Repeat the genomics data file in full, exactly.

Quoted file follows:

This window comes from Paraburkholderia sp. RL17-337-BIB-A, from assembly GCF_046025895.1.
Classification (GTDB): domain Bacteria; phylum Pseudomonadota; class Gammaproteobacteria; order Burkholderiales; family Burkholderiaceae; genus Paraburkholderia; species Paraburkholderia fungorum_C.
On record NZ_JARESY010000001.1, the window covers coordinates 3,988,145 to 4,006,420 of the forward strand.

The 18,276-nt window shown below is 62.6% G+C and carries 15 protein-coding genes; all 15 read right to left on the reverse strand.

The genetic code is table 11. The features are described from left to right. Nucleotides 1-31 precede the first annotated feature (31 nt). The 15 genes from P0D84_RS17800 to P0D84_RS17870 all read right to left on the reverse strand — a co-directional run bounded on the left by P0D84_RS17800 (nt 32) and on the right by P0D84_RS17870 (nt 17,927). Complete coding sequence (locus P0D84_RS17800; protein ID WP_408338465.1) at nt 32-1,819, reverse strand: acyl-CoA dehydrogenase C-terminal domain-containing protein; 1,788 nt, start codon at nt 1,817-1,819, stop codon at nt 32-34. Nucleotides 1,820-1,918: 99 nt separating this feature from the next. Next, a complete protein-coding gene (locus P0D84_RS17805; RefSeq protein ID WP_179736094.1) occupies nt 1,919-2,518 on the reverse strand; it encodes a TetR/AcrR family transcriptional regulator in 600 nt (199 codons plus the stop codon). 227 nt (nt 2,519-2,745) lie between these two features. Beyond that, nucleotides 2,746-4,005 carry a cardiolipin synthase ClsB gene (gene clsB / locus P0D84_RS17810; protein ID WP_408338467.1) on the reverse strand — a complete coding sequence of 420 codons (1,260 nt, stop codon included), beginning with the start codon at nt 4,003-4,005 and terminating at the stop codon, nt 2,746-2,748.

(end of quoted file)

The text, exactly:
This window comes from Paraburkholderia sp. RL17-337-BIB-A, from assembly GCF_046025895.1.
Classification (GTDB): domain Bacteria; phylum Pseudomonadota; class Gammaproteobacteria; order Burkholderiales; family Burkholderiaceae; genus Paraburkholderia; species Paraburkholderia fungorum_C.
On record NZ_JARESY010000001.1, the window covers coordinates 3,988,145 to 4,006,420 of the forward strand.

The 18,276-nt window shown below is 62.6% G+C and carries 15 protein-coding genes; all 15 read right to left on the reverse strand.

The genetic code is table 11. The features are described from left to right. Nucleotides 1-31 precede the first annotated feature (31 nt). The 15 genes from P0D84_RS17800 to P0D84_RS17870 all read right to left on the reverse strand — a co-directional run bounded on the left by P0D84_RS17800 (nt 32) and on the right by P0D84_RS17870 (nt 17,927). Complete coding sequence (locus P0D84_RS17800; protein ID WP_408338465.1) at nt 32-1,819, reverse strand: acyl-CoA dehydrogenase C-terminal domain-containing protein; 1,788 nt, start codon at nt 1,817-1,819, stop codon at nt 32-34. Nucleotides 1,820-1,918: 99 nt separating this feature from the next. Next, a complete protein-coding gene (locus P0D84_RS17805; RefSeq protein ID WP_179736094.1) occupies nt 1,919-2,518 on the reverse strand; it encodes a TetR/AcrR family transcriptional regulator in 600 nt (199 codons plus the stop codon). 227 nt (nt 2,519-2,745) lie between these two features. Beyond that, nucleotides 2,746-4,005 carry a cardiolipin synthase ClsB gene (gene clsB / locus P0D84_RS17810; protein ID WP_408338467.1) on the reverse strand — a complete coding sequence of 420 codons (1,260 nt, stop codon included), beginning with the start codon at nt 4,003-4,005 and terminating at the stop codon, nt 2,746-2,748.